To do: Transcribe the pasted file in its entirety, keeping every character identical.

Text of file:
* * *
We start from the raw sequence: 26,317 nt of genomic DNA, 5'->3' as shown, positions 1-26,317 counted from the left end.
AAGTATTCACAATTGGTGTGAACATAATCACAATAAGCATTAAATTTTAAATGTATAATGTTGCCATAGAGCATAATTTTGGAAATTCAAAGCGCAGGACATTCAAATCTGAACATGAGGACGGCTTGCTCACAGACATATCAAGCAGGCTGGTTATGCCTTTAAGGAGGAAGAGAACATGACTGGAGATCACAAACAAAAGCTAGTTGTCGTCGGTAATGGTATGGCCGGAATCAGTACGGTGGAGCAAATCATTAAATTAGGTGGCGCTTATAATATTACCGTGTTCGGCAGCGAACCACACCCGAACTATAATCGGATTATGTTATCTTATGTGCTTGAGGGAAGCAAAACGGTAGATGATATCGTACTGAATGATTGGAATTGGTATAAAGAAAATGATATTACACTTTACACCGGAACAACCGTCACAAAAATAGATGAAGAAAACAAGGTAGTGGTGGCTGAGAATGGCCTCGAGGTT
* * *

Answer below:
We start from the raw sequence: 26,317 nt of genomic DNA, 5'->3' as shown, positions 1-26,317 counted from the left end.
AAGTATTCACAATTGGTGTGAACATAATCACAATAAGCATTAAATTTTAAATGTATAATGTTGCCATAGAGCATAATTTTGGAAATTCAAAGCGCAGGACATTCAAATCTGAACATGAGGACGGCTTGCTCACAGACATATCAAGCAGGCTGGTTATGCCTTTAAGGAGGAAGAGAACATGACTGGAGATCACAAACAAAAGCTAGTTGTCGTCGGTAATGGTATGGCCGGAATCAGTACGGTGGAGCAAATCATTAAATTAGGTGGCGCTTATAATATTACCGTGTTCGGCAGCGAACCACACCCGAACTATAATCGGATTATGTTATCTTATGTGCTTGAGGGAAGCAAAACGGTAGATGATATCGTACTGAATGATTGGAATTGGTATAAAGAAAATGATATTACACTTTACACCGGAACAACCGTCACAAAAATAGATGAAGAAAACAAGGTAGTGGTGGCTGAGAATGGCCTCGAGGTT